GPA and Standardized Tests

Academic Forgiveness & Pre-Health

At GW, students are eligible to repeat for credit and grade forgiveness three undergraduate level courses taken at GW in which they received a grade of D+ (1.3) or below (except if the failing grade was due to a violation of GW’s Code of Academic Integrity).

However, if you are a pre-health student, please keep in mind several additional policies put forth by various health professional schools associations:

AAMC (Association of American Medical Colleges)

"Academic forgiveness policy: If your school has an academic forgiveness policy and replaces the original grade you received with a special transcript symbol, the original grade and attempted credits must be entered on your AMCAS application, regardless of whether they appear on your official transcript. If the original grade is not entered, the AMCAS program will return your application to you to enter the original grade, which may cause you to miss application deadlines and forfeit fees." (2023 AMCAS Applicant Guide, pg. 26)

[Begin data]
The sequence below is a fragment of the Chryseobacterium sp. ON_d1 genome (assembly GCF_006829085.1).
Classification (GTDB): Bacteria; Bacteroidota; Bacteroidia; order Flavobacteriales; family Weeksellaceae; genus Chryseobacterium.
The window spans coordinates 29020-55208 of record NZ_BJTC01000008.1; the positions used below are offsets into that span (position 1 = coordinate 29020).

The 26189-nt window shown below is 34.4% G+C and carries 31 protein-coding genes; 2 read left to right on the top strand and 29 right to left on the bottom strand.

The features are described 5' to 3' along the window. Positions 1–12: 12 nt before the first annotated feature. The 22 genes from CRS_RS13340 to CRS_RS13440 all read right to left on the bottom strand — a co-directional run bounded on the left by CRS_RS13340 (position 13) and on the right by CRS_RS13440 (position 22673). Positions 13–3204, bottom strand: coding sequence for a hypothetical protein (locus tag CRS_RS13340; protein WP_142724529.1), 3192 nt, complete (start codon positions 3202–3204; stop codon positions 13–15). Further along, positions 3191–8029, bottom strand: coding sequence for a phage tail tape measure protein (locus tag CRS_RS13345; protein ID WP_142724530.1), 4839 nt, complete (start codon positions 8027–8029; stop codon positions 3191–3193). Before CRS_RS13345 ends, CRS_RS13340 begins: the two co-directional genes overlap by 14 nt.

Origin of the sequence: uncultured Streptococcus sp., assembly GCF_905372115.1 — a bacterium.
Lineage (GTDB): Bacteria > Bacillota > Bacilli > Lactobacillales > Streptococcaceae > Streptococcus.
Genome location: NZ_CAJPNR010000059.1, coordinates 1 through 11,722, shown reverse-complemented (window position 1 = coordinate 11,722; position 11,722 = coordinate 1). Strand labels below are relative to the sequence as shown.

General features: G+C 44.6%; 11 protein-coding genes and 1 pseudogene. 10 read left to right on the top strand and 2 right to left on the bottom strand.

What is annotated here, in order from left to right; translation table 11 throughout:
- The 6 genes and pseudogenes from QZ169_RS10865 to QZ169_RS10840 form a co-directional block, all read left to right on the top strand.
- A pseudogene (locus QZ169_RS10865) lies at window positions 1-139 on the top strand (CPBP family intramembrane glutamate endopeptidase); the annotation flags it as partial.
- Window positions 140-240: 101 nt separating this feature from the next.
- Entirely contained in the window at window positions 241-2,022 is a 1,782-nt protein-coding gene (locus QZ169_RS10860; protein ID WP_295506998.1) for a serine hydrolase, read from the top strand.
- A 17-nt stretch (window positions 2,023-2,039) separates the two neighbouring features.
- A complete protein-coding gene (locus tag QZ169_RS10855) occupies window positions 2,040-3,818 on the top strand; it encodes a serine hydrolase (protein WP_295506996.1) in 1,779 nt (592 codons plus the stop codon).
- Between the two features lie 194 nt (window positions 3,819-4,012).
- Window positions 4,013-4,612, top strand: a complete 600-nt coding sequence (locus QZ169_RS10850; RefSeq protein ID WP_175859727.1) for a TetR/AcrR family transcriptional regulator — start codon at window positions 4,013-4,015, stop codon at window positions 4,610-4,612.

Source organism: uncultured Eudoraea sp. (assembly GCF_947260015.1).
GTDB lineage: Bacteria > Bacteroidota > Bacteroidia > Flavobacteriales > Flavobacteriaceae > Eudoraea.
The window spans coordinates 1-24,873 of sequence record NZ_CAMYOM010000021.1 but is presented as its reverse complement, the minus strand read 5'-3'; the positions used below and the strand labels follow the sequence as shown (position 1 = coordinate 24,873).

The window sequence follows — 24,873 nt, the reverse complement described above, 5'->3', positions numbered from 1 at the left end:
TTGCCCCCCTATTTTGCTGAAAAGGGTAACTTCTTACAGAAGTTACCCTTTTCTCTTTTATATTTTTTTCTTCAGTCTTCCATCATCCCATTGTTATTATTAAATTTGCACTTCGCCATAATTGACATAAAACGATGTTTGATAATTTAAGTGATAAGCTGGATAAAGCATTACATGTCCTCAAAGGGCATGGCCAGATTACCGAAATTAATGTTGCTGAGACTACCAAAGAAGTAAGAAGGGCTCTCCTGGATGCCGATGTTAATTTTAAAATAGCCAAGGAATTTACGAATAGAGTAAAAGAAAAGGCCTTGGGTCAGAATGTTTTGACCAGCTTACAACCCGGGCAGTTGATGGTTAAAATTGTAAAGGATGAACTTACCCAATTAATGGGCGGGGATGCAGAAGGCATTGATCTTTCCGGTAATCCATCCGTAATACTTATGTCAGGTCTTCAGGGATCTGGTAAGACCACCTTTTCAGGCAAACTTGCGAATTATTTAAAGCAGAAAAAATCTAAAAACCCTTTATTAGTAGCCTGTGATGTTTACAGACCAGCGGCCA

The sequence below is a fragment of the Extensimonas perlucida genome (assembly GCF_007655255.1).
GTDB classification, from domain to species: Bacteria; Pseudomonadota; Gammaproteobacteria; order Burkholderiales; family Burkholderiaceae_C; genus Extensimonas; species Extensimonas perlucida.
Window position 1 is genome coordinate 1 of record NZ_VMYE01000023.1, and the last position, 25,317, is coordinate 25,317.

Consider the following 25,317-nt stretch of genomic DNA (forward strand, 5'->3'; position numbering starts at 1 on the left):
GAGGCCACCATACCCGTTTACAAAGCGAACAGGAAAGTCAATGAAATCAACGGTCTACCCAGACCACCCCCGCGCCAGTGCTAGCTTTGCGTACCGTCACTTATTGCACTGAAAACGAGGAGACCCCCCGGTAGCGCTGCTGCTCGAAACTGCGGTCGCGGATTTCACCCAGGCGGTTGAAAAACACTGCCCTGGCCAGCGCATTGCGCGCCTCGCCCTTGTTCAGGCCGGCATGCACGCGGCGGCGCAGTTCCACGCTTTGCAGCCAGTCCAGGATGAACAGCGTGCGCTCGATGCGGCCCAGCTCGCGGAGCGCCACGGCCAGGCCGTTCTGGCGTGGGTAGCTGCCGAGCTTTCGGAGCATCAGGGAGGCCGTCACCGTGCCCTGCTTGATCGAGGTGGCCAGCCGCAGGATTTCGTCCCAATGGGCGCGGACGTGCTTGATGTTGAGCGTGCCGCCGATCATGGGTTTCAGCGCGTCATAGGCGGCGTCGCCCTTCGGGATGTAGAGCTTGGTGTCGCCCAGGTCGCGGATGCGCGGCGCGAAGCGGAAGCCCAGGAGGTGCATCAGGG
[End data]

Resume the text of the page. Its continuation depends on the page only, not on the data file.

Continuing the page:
AACOM (American Association of Colleges of Osteopathic Medicine)

"Record full credit values and grades for all repeated courses. AACOMAS is required to include all repeated courses in GPA calculations, regardless of an institution's or state's academic forgiveness policies." (AACOMAS Help Center)

PAEA (Physician Assistant Education Association)

"CASPA considers a course to be repeated if you enrolled in the same course again at the same college or university. Report all attempts of repeated coursework (including those that are currently in-progress or planned) and be sure to mark them as repeated during Transcript Review. Enter the number of credit hours attempted for each course, regardless of how many credits were actually earned. The CASPA GPAs factor in all coursework taken, regardless of the college or university and any academic forgiveness policies." (CASPA Applicant Help Center)

ADEA (American Dental Education Association)

"Indicate if you repeated any of your courses. Courses should only be marked as repeated if you repeated them at the same institution (i.e., you retook the course for a higher grade). Withdrawn courses, courses taken at different schools, and courses taken multiple times for new credit (i.e., school band, physical education, etc) are not considered repeated. Record full credit values and grades for all repeated courses. ADEA AADSAS is required to include all repeated courses in GPA calculations, regardless of an institution's or state's academic forgiveness policies." (AADSAS Help Center)